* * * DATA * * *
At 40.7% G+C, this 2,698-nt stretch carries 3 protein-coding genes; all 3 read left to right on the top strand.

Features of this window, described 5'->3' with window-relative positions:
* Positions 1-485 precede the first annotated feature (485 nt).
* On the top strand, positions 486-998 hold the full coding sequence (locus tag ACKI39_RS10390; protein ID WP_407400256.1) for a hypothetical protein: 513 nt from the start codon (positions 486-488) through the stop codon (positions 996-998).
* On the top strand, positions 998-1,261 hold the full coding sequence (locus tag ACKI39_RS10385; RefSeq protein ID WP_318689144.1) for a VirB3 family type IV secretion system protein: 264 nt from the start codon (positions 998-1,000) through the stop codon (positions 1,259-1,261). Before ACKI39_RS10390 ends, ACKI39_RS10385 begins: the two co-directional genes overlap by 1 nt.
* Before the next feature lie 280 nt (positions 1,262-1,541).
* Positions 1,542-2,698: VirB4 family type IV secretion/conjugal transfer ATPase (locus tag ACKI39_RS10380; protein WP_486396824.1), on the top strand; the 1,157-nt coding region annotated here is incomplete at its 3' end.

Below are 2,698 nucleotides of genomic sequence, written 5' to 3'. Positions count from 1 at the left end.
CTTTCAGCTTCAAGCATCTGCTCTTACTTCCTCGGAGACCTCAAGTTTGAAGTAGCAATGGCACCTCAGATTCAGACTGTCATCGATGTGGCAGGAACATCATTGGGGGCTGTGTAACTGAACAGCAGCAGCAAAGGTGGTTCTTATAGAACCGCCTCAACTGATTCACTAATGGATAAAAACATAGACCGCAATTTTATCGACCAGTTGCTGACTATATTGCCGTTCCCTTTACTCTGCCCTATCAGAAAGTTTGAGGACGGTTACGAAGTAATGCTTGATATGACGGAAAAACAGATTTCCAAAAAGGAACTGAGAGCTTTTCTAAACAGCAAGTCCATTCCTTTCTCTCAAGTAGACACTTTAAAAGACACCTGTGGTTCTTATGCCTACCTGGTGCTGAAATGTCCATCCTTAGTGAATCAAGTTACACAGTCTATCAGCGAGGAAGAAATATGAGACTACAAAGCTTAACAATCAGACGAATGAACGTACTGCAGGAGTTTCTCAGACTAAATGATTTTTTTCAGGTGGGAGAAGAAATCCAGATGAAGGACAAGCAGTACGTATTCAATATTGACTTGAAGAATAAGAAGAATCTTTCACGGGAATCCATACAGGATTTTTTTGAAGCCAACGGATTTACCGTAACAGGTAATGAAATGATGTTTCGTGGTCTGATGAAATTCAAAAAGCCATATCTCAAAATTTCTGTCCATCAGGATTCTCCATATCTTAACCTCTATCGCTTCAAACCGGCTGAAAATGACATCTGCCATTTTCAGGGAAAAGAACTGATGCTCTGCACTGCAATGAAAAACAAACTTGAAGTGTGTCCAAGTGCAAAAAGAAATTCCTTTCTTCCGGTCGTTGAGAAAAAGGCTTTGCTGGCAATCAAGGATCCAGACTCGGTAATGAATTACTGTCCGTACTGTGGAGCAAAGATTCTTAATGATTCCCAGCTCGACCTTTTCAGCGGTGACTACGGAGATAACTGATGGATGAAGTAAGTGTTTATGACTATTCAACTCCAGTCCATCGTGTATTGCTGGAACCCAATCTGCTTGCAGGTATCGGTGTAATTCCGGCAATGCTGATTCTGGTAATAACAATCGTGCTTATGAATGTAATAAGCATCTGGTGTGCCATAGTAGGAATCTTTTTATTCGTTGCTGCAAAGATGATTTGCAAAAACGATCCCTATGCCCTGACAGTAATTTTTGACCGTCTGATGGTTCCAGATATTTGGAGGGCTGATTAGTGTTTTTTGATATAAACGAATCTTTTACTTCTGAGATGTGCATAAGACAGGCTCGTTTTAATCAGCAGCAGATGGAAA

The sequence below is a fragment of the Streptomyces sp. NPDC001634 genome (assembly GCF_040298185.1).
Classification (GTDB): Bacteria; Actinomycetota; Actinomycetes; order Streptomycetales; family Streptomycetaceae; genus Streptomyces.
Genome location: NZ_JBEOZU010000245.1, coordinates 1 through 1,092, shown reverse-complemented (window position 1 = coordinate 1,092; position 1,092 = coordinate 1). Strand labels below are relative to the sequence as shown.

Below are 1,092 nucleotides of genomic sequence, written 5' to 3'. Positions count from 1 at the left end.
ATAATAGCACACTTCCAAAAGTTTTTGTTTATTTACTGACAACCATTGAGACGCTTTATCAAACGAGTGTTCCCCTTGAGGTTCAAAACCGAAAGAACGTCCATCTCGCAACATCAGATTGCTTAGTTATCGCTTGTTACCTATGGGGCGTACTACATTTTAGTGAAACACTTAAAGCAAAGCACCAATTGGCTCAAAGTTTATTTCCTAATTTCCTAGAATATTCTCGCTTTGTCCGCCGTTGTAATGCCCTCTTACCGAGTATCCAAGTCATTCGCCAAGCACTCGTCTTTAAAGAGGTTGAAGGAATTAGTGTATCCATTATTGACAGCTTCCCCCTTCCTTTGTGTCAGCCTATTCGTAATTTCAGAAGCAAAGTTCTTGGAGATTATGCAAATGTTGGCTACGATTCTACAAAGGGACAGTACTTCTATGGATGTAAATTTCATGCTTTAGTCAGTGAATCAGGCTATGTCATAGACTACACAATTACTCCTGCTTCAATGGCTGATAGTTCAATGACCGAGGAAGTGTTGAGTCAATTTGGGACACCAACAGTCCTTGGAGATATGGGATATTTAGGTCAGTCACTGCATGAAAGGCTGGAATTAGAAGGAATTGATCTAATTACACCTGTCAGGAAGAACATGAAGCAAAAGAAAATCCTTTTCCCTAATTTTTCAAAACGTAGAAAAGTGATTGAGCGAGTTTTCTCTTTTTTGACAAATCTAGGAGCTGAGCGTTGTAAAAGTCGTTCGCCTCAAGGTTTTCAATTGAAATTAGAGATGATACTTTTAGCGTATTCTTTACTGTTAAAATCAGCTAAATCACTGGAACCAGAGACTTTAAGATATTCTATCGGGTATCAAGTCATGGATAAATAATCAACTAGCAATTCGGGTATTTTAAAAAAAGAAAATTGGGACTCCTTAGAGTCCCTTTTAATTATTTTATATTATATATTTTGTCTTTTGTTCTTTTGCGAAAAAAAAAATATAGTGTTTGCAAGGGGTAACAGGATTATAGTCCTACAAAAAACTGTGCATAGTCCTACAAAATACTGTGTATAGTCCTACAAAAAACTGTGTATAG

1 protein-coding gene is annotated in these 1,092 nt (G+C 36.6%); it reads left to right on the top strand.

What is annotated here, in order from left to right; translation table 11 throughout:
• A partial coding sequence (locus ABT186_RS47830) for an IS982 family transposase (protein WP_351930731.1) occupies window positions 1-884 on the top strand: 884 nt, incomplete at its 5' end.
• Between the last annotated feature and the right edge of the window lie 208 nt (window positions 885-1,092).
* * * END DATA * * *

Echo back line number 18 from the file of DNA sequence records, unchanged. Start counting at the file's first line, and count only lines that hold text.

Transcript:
• Between the last annotated feature and the right edge of the window lie 208 nt (window positions 885-1,092).